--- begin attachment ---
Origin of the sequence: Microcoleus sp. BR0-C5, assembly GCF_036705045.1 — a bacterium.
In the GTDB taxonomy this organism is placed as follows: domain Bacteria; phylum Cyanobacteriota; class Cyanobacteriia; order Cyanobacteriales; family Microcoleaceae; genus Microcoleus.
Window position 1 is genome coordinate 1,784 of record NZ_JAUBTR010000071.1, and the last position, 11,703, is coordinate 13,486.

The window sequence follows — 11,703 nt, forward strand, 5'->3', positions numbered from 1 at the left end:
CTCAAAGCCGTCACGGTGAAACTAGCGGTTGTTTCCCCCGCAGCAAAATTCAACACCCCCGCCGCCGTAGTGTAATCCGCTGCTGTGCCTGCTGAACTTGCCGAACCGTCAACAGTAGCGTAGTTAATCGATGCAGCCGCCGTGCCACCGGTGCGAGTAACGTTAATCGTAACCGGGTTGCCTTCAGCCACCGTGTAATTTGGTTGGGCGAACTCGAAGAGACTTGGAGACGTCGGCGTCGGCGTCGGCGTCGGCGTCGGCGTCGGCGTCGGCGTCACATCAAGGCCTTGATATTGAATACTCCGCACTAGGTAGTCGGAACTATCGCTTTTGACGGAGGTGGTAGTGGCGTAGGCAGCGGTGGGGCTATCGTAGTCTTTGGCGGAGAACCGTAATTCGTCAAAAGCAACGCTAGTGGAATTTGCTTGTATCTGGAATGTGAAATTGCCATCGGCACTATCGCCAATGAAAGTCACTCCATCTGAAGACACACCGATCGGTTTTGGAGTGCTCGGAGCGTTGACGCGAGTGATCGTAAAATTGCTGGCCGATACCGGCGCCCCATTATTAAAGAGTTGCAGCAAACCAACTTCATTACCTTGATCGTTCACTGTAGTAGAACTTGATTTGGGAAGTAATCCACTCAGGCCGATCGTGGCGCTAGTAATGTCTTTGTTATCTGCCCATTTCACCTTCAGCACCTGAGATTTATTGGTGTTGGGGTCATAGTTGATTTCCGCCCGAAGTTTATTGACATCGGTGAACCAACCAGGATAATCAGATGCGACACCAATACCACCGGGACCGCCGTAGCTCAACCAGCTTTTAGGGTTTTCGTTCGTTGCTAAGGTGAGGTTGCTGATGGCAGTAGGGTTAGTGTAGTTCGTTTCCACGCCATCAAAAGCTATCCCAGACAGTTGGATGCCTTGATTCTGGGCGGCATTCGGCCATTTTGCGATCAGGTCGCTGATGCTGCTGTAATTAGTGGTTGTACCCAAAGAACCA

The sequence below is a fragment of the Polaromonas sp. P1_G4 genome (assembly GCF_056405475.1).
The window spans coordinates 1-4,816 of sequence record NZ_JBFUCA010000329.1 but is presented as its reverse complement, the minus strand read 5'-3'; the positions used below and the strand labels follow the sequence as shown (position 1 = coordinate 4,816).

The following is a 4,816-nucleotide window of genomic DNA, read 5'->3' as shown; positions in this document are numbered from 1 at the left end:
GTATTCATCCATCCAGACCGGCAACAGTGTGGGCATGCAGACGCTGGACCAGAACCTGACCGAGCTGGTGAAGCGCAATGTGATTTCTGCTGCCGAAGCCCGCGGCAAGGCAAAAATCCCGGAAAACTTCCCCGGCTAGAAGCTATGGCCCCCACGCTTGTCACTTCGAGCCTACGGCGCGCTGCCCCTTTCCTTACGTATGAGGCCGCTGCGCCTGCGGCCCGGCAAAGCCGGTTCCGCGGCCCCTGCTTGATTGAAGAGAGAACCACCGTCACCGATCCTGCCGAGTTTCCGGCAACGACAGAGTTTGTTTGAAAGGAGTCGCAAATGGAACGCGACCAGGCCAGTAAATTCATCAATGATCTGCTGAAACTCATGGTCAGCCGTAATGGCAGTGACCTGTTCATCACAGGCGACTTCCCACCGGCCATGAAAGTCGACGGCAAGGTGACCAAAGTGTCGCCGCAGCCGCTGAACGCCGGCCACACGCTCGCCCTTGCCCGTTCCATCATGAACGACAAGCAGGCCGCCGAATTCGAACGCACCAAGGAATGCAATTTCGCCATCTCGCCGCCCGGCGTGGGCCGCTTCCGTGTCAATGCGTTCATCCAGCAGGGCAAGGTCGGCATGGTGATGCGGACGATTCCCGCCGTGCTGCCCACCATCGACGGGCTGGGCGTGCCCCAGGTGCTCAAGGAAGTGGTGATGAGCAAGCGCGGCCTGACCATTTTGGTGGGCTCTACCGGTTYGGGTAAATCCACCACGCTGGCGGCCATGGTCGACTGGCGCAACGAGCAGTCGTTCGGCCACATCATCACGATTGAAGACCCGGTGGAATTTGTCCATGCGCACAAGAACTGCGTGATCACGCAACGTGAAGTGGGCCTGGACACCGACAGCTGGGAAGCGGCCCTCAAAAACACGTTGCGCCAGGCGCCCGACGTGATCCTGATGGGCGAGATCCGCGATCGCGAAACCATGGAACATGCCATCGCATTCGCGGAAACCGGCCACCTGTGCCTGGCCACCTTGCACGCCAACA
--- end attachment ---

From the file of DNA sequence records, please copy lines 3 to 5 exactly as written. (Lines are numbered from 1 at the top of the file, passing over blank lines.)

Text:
Window position 1 is genome coordinate 1,784 of record NZ_JAUBTR010000071.1, and the last position, 11,703, is coordinate 13,486.

The window sequence follows — 11,703 nt, forward strand, 5'->3', positions numbered from 1 at the left end:
CTCAAAGCCGTCACGGTGAAACTAGCGGTTGTTTCCCCCGCAGCAAAATTCAACACCCCCGCCGCCGTAGTGTAATCCGCTGCTGTGCCTGCTGAACTTGCCGAACCGTCAACAGTAGCGTAGTTAATCGATGCAGCCGCCGTGCCACCGGTGCGAGTAACGTTAATCGTAACCGGGTTGCCTTCAGCCACCGTGTAATTTGGTTGGGCGAACTCGAAGAGACTTGGAGACGTCGGCGTCGGCGTCGGCGTCGGCGTCGGCGTCGGCGTCGGCGTCACATCAAGGCCTTGATATTGAATACTCCGCACTAGGTAGTCGGAACTATCGCTTTTGACGGAGGTGGTAGTGGCGTAGGCAGCGGTGGGGCTATCGTAGTCTTTGGCGGAGAACCGTAATTCGTCAAAAGCAACGCTAGTGGAATTTGCTTGTATCTGGAATGTGAAATTGCCATCGGCACTATCGCCAATGAAAGTCACTCCATCTGAAGACACACCGATCGGTTTTGGAGTGCTCGGAGCGTTGACGCGAGTGATCGTAAAATTGCTGGCCGATACCGGCGCCCCATTATTAAAGAGTTGCAGCAAACCAACTTCATTACCTTGATCGTTCACTGTAGTAGAACTTGATTTGGGAAGTAATCCACTCAGGCCGATCGTGGCGCTAGTAATGTCTTTGTTATCTGCCCATTTCACCTTCAGCACCTGAGATTTATTGGTGTTGGGGTCATAGTTGATTTCCGCCCGAAGTTTATTGACATCGGTGAACCAACCAGGATAATCAGATGCGACACCAATACCACCGGGACCGCCGTAGCTCAACCAGCTTTTAGGGTTTTCGTTCGTTGCTAAGGTGAGGTTGCTGATGGCAGTAGGGTTAGTGTAGTTCGTTTCCACGCCATCAAAAGCTATCCCAGACAGTTGGATGCCTTGATTCTGGGCGGCATTCGGCCATTTTGCGATCAGGTCGCTGATGCTGCTGTAATTAGTGGTTGTACCCAAAGAACCA